Bright And Distant Shores by Dominic Smith
From the New York Times bestselling author of The Last Painting of Sara de Vos comes a sweeping historical novel set amid the skyscrapers of 1890s Chicago and the far-flung islands of the South Pacific. In the waning years of the nineteenth century there was a hunger for tribal artifacts, spawning collecting voyages from museums and collectors around the globe. In 1897, one such collector, a Chicago insurance magnate, sponsors an expedition into the South Seas to commemorate the completion of his company's new skyscraper--the world's tallest building. The ship is to bring back an array of Melanesian weaponry and handicrafts, but also several natives related by blood. Caught up in this scheme are two orphans—Owen Graves, an itinerant trader from Chicago's South Side who has recently proposed to the girl he must leave behind, and Argus Niu, a mission houseboy in the New Hebrides who longs to be reunited with his sister. At the cusp of the twentieth century, the expedition forces a collision course between the tribal and the civilized, between two young men plagued by their respective and haunting pasts. An epic and ambitious story that brings to mind E. L. Doctorow, with echoes of Melville and Robert Louis Stevenson, Bright and Distant Shores is a wondrous achievement by a writer known for creating compelling fiction from the fabric of history.
The Mercury Visions Of Louis Daguerre by Dominic Smith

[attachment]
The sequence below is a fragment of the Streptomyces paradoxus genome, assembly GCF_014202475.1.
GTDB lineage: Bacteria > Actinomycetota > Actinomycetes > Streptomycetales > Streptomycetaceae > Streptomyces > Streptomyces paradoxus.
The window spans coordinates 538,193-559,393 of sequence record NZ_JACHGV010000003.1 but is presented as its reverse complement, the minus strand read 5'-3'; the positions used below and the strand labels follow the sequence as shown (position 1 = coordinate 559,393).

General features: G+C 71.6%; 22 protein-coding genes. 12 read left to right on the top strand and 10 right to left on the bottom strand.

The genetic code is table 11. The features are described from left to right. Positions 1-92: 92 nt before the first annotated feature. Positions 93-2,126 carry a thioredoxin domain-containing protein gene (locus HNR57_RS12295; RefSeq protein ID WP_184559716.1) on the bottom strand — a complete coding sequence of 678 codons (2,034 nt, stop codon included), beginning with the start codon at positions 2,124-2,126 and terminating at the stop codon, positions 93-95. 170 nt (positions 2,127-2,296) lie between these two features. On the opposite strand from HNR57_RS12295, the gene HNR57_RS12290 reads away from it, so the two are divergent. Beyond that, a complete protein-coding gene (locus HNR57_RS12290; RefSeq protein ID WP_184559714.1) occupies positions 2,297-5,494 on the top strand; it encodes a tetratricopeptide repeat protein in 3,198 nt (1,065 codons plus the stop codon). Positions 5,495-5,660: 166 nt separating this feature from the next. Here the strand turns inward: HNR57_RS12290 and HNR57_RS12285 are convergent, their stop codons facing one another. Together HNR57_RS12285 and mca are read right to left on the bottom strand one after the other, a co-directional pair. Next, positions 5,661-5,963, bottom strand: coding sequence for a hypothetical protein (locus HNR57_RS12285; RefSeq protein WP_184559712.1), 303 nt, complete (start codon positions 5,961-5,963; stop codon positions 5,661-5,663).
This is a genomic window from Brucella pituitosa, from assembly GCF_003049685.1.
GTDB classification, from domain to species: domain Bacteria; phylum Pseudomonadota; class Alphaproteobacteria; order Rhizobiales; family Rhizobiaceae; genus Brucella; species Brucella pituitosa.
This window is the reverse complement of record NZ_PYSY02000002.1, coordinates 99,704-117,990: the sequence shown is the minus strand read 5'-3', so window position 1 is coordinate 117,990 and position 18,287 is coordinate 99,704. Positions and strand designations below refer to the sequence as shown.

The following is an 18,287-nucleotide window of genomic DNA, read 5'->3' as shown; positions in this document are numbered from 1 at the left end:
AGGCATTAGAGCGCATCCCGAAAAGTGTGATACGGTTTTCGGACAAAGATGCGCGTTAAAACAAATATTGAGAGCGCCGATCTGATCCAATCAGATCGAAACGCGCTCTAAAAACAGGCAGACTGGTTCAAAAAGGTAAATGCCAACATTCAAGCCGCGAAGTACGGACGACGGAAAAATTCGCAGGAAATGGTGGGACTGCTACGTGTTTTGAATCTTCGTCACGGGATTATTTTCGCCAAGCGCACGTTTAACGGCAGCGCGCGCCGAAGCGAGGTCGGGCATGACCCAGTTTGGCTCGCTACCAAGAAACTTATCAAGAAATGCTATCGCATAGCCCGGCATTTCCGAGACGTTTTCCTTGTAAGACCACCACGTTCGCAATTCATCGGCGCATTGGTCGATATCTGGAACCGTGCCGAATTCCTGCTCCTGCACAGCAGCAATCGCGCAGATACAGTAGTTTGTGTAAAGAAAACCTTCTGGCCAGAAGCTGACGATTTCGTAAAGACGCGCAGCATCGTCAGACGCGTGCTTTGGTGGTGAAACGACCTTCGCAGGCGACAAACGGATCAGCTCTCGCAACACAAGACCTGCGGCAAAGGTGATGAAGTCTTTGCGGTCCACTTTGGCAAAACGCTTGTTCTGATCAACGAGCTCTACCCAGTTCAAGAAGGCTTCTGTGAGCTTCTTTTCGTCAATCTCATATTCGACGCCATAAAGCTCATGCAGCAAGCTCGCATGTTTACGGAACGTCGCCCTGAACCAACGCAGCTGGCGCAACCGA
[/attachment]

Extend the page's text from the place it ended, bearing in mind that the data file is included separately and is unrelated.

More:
The debut novel from the New York Times bestselling author of The Last Painting of Sara de Vos reimagines the life of Louis Daguerre, the inventor of photography, who becomes convinced that the world is going to end when his mind unravels due to mercury poisoning. He is determined to reconnect with the only woman he has ever loved before the End comes. Louis Daguerre's story is set against the backdrop of a Paris prone to bohemian excess and social unrest. Poets and dandies debate art and style in the cafes while students and rebels fill the garrets with revolutionary talk and gun smoke. It is here, amid this strange and beguiling setting, that Louis Daguerre sets off to capture his doomsday subjects. Louis enlists the help of the womanizing poet Charles Baudelaire, known to the salon set as the "Prince of Clouds" and a jaded but beautiful prostitute named Pigeon. Together they scour the Paris underworld for images worthy of Daguerre's list. But Louis is also confronted by a chance to reunite with the only woman he's ever loved. Half a lifetime ago, Isobel Le Fournier kissed Louis Daguerre in a wine cave outside of Orleans. The result was a proposal, a rejection, and a misunderstanding that outlasted three kings and an emperor. Now, in the countdown to his apocalypse, Louis wants to understand why he has carried the memory of that kiss for so long.